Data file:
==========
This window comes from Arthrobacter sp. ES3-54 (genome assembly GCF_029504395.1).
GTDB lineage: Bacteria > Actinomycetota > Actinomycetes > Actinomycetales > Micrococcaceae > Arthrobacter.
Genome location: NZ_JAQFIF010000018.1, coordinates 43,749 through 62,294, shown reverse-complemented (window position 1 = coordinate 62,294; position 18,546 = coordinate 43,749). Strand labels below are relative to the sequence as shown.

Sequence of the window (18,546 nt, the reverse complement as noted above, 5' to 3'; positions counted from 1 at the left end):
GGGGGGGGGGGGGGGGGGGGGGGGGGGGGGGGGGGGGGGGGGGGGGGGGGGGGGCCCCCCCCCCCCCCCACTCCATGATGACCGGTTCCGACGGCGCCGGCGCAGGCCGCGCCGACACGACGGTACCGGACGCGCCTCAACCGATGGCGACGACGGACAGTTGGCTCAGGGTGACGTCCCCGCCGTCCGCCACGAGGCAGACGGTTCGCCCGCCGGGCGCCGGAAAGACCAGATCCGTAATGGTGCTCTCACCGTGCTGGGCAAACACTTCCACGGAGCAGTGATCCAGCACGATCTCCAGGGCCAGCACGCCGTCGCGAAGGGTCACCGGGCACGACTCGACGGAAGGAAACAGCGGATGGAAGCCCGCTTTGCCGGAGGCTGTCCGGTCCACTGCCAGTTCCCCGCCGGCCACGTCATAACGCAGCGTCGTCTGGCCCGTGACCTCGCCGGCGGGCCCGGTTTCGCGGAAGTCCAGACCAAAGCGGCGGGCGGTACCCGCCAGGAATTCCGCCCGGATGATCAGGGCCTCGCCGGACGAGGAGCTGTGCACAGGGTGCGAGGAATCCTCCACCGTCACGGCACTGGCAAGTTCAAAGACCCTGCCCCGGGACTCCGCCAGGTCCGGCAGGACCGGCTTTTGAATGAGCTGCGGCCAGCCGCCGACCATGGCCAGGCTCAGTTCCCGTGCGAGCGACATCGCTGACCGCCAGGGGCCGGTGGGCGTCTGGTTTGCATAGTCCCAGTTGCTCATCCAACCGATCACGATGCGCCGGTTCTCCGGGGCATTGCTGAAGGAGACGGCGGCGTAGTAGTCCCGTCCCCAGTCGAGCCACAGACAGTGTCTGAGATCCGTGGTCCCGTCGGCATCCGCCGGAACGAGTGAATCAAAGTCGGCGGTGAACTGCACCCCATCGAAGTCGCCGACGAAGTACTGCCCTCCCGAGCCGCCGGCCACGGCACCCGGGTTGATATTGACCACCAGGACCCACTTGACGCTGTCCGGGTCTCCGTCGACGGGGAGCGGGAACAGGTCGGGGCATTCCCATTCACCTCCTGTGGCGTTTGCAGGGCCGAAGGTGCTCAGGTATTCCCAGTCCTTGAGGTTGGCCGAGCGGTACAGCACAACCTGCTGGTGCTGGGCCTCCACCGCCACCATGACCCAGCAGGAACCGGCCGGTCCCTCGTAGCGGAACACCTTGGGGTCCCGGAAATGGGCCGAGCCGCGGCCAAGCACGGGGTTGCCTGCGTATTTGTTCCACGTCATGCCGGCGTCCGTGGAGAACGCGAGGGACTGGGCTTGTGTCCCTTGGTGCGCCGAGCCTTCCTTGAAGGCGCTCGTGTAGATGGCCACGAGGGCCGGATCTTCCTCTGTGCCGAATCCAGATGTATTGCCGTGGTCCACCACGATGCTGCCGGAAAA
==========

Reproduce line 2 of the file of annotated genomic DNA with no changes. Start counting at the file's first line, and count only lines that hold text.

GTDB lineage: Bacteria > Actinomycetota > Actinomycetes > Actinomycetales > Micrococcaceae > Arthrobacter.